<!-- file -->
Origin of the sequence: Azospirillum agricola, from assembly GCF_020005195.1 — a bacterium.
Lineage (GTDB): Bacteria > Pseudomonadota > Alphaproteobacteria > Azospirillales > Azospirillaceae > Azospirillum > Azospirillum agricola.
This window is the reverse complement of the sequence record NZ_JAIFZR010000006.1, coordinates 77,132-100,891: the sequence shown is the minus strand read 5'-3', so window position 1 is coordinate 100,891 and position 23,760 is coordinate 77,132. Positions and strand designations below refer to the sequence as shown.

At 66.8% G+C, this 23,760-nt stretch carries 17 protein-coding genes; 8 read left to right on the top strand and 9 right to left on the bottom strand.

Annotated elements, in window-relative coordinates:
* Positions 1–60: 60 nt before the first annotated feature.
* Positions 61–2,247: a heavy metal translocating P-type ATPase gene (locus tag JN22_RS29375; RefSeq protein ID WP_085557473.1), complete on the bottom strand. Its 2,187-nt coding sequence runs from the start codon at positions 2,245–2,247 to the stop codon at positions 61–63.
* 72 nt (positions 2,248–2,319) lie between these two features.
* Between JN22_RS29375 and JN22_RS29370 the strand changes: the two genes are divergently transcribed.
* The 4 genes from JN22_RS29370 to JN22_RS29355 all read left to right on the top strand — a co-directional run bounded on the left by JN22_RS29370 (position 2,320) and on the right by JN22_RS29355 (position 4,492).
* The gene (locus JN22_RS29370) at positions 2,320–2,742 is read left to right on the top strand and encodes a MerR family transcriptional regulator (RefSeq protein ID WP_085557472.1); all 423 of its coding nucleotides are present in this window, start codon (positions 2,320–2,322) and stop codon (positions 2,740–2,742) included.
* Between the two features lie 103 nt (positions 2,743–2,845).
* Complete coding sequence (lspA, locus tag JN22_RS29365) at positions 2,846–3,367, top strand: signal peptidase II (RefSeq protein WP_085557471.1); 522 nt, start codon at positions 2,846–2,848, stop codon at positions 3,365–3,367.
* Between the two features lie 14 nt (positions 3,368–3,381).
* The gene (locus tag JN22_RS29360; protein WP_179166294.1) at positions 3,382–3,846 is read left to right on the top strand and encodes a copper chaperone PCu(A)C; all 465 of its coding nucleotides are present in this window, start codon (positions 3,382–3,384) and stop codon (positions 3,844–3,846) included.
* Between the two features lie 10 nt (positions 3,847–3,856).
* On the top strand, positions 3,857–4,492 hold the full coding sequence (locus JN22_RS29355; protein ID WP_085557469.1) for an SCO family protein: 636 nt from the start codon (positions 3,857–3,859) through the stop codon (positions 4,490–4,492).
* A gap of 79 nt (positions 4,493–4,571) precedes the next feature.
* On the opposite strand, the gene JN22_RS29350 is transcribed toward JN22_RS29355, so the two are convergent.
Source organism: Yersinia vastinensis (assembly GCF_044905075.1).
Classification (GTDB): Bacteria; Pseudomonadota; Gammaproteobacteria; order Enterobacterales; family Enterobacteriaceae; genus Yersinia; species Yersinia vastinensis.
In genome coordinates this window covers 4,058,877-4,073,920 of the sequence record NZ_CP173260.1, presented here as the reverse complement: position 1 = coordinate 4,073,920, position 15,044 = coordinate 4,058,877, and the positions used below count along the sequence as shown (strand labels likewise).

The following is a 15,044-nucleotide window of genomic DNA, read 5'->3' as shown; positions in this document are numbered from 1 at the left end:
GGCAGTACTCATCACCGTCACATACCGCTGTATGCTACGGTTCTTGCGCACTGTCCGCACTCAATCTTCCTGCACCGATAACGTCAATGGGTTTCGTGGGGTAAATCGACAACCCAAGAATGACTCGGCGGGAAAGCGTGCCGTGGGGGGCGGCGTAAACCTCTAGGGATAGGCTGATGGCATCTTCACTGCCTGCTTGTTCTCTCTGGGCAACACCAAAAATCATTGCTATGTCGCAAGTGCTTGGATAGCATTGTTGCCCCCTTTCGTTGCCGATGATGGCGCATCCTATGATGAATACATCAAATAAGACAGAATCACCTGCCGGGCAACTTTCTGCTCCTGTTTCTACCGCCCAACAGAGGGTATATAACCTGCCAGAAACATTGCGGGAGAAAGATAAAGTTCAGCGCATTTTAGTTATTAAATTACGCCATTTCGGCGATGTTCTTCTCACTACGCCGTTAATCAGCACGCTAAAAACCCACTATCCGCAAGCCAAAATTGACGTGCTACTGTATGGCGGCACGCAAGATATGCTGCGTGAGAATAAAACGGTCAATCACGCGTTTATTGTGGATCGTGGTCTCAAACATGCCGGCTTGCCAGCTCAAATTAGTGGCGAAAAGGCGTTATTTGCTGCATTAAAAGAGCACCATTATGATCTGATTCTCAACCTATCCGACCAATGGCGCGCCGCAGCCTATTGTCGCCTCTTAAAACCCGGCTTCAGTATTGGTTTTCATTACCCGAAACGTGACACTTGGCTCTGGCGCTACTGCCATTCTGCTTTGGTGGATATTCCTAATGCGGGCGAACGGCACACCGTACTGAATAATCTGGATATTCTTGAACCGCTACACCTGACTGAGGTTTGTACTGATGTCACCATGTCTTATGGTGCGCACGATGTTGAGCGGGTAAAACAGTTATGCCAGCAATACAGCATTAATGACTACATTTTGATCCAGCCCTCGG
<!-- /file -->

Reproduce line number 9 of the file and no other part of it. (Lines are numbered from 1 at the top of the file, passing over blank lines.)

* Between JN22_RS29375 and JN22_RS29370 the strand changes: the two genes are divergently transcribed.